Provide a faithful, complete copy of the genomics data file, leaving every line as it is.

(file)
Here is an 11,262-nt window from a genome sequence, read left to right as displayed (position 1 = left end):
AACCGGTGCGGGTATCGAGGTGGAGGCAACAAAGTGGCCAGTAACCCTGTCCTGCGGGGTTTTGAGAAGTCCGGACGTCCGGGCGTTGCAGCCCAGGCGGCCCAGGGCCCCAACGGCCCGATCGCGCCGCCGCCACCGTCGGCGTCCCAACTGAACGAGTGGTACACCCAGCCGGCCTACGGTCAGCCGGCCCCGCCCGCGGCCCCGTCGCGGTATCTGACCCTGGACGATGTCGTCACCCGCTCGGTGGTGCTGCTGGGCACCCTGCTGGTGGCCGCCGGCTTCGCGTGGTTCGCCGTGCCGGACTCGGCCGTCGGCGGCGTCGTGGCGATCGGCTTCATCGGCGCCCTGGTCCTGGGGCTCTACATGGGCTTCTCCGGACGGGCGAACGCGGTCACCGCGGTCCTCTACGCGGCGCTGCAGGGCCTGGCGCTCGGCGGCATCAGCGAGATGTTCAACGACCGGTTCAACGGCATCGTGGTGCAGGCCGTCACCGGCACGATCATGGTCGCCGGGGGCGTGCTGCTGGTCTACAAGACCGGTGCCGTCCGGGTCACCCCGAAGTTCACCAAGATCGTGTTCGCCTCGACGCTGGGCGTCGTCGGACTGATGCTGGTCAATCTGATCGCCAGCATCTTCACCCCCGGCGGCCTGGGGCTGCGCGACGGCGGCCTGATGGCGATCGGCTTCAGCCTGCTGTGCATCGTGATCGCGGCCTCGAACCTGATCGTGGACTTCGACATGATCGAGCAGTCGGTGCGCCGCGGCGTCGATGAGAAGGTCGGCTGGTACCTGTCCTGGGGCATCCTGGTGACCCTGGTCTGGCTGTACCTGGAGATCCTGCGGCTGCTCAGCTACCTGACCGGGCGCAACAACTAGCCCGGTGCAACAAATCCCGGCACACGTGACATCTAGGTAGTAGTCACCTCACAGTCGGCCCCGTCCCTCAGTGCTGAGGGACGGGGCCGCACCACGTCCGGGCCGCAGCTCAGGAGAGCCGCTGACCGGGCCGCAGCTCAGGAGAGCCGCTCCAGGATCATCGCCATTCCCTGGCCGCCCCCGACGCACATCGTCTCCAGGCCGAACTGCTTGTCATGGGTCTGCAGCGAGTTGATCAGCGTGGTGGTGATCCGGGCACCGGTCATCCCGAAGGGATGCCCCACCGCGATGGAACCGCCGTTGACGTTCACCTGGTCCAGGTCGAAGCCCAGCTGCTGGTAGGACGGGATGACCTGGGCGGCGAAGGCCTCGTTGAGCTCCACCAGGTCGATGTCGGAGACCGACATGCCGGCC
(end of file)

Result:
Here is an 11,262-nt window from a genome sequence, read left to right as displayed (position 1 = left end):
AACCGGTGCGGGTATCGAGGTGGAGGCAACAAAGTGGCCAGTAACCCTGTCCTGCGGGGTTTTGAGAAGTCCGGACGTCCGGGCGTTGCAGCCCAGGCGGCCCAGGGCCCCAACGGCCCGATCGCGCCGCCGCCACCGTCGGCGTCCCAACTGAACGAGTGGTACACCCAGCCGGCCTACGGTCAGCCGGCCCCGCCCGCGGCCCCGTCGCGGTATCTGACCCTGGACGATGTCGTCACCCGCTCGGTGGTGCTGCTGGGCACCCTGCTGGTGGCCGCCGGCTTCGCGTGGTTCGCCGTGCCGGACTCGGCCGTCGGCGGCGTCGTGGCGATCGGCTTCATCGGCGCCCTGGTCCTGGGGCTCTACATGGGCTTCTCCGGACGGGCGAACGCGGTCACCGCGGTCCTCTACGCGGCGCTGCAGGGCCTGGCGCTCGGCGGCATCAGCGAGATGTTCAACGACCGGTTCAACGGCATCGTGGTGCAGGCCGTCACCGGCACGATCATGGTCGCCGGGGGCGTGCTGCTGGTCTACAAGACCGGTGCCGTCCGGGTCACCCCGAAGTTCACCAAGATCGTGTTCGCCTCGACGCTGGGCGTCGTCGGACTGATGCTGGTCAATCTGATCGCCAGCATCTTCACCCCCGGCGGCCTGGGGCTGCGCGACGGCGGCCTGATGGCGATCGGCTTCAGCCTGCTGTGCATCGTGATCGCGGCCTCGAACCTGATCGTGGACTTCGACATGATCGAGCAGTCGGTGCGCCGCGGCGTCGATGAGAAGGTCGGCTGGTACCTGTCCTGGGGCATCCTGGTGACCCTGGTCTGGCTGTACCTGGAGATCCTGCGGCTGCTCAGCTACCTGACCGGGCGCAACAACTAGCCCGGTGCAACAAATCCCGGCACACGTGACATCTAGGTAGTAGTCACCTCACAGTCGGCCCCGTCCCTCAGTGCTGAGGGACGGGGCCGCACCACGTCCGGGCCGCAGCTCAGGAGAGCCGCTGACCGGGCCGCAGCTCAGGAGAGCCGCTCCAGGATCATCGCCATTCCCTGGCCGCCCCCGACGCACATCGTCTCCAGGCCGAACTGCTTGTCATGGGTCTGCAGCGAGTTGATCAGCGTGGTGGTGATCCGGGCACCGGTCATCCCGAAGGGATGCCCCACCGCGATGGAACCGCCGTTGACGTTCACCTGGTCCAGGTCGAAGCCCAGCTGCTGGTAGGACGGGATGACCTGGGCGGCGAAGGCCTCGTTGAGCTCCACCAGGTCGATGTCGGAGACCGACATGCCGGCC